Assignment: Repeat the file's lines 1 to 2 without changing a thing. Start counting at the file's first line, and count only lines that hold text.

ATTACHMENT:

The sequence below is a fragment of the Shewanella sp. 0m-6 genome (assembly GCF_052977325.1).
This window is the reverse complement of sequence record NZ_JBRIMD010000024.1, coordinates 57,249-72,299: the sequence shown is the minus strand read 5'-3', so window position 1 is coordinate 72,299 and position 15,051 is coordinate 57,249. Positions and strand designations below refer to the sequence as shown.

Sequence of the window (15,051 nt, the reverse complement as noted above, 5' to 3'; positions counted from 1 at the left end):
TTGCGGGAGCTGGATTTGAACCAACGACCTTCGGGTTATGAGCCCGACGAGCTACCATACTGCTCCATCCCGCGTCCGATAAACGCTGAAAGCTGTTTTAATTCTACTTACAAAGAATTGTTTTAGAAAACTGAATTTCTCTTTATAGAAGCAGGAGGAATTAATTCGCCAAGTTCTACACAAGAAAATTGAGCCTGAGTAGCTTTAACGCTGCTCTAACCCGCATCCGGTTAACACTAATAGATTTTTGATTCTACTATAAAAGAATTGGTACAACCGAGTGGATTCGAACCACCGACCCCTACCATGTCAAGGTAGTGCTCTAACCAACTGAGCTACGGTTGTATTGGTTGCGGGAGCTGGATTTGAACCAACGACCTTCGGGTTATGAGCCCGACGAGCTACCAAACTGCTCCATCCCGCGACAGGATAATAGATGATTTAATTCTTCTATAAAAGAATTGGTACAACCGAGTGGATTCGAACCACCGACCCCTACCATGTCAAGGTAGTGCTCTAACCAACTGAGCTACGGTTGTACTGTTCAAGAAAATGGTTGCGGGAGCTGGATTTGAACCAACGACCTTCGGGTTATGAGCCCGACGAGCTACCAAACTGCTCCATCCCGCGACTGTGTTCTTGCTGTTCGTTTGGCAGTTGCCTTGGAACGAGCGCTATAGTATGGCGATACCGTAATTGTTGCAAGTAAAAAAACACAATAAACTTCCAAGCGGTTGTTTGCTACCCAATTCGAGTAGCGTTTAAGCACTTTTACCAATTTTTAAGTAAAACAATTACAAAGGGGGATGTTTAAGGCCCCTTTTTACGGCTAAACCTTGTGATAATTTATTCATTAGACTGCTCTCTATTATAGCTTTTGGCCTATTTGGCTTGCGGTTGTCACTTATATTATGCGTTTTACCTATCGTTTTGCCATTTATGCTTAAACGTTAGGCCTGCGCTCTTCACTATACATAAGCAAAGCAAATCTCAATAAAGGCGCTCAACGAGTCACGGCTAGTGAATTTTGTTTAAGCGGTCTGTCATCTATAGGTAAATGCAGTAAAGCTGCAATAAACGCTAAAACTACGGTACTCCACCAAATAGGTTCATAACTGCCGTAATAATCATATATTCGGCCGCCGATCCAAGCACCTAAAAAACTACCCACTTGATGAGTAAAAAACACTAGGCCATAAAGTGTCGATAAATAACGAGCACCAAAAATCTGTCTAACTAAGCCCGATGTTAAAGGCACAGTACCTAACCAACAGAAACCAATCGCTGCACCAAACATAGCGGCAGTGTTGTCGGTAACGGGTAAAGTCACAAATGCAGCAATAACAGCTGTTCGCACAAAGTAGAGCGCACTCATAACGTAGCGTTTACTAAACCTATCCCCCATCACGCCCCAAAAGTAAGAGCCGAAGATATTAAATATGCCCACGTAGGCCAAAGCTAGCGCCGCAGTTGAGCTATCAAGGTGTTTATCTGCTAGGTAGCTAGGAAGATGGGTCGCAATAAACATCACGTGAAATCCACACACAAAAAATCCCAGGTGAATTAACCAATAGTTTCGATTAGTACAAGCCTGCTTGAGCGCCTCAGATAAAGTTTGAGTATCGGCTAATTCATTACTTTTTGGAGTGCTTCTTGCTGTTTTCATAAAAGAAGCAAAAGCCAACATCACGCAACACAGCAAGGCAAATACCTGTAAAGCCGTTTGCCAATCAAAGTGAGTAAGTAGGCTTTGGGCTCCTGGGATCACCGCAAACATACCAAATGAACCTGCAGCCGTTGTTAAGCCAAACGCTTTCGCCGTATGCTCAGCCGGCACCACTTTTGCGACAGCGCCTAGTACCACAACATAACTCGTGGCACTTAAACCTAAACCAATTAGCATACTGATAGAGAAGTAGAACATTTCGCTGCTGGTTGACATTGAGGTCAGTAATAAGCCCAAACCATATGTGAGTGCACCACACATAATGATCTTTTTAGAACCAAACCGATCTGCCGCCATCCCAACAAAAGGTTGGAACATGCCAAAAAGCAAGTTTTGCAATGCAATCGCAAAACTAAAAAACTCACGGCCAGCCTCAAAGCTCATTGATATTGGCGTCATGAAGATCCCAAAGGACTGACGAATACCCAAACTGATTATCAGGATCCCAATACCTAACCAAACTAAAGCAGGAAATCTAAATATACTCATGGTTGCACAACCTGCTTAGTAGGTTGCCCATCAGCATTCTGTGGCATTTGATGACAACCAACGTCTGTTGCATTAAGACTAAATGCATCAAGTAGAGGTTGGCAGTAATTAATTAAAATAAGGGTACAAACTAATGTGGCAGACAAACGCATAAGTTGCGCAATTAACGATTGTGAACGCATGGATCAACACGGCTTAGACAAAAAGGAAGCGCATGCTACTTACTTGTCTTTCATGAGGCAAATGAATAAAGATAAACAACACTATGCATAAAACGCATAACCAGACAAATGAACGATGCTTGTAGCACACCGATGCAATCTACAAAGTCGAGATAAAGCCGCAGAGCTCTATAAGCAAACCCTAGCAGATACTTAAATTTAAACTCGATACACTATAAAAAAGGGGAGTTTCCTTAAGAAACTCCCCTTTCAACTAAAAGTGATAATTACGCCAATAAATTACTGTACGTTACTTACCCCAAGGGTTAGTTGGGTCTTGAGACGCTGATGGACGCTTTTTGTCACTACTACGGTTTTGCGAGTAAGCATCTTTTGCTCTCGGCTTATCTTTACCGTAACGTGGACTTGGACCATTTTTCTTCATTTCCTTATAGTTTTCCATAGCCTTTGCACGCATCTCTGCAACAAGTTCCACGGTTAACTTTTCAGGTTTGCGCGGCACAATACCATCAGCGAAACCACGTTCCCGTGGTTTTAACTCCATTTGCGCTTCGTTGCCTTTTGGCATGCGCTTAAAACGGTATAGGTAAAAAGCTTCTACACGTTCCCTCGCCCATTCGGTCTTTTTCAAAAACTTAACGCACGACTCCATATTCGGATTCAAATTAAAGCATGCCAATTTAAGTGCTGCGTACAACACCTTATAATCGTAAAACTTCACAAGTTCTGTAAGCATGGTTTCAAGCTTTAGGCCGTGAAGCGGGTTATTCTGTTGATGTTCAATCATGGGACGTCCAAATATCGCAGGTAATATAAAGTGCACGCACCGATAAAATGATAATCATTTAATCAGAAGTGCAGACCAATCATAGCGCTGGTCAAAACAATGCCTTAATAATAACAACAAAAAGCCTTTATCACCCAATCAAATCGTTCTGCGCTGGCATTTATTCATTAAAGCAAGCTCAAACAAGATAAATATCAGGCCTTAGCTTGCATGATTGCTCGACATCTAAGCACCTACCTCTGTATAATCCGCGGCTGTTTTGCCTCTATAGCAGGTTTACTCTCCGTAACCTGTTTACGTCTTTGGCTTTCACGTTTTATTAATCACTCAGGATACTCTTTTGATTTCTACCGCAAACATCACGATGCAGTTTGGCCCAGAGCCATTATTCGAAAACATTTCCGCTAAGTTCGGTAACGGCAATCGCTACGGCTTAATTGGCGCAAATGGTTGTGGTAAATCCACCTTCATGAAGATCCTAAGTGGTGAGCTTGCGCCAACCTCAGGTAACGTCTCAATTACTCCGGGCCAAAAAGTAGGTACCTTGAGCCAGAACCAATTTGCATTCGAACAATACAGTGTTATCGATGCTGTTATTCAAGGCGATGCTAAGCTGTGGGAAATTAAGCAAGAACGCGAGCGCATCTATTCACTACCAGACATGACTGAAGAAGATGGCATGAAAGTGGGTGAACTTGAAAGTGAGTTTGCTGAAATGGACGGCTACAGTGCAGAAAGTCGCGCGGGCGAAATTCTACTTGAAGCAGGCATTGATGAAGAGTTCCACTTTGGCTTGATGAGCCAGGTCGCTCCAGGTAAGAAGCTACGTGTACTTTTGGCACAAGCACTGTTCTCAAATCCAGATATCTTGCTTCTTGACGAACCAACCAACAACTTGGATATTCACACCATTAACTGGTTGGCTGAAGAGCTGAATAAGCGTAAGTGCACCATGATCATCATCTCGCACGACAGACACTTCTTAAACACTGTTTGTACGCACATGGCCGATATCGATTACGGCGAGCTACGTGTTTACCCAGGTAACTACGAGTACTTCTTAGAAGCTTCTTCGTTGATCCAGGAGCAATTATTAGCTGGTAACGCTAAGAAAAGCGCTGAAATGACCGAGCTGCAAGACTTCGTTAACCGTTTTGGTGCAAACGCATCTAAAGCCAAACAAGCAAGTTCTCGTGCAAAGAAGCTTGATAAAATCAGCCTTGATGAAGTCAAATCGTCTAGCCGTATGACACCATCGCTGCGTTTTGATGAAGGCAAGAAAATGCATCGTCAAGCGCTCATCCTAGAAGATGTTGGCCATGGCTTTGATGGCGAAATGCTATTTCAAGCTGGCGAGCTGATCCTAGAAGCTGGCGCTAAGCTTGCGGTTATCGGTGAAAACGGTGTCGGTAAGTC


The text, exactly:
The sequence below is a fragment of the Shewanella sp. 0m-6 genome (assembly GCF_052977325.1).
This window is the reverse complement of sequence record NZ_JBRIMD010000024.1, coordinates 57,249-72,299: the sequence shown is the minus strand read 5'-3', so window position 1 is coordinate 72,299 and position 15,051 is coordinate 57,249. Positions and strand designations below refer to the sequence as shown.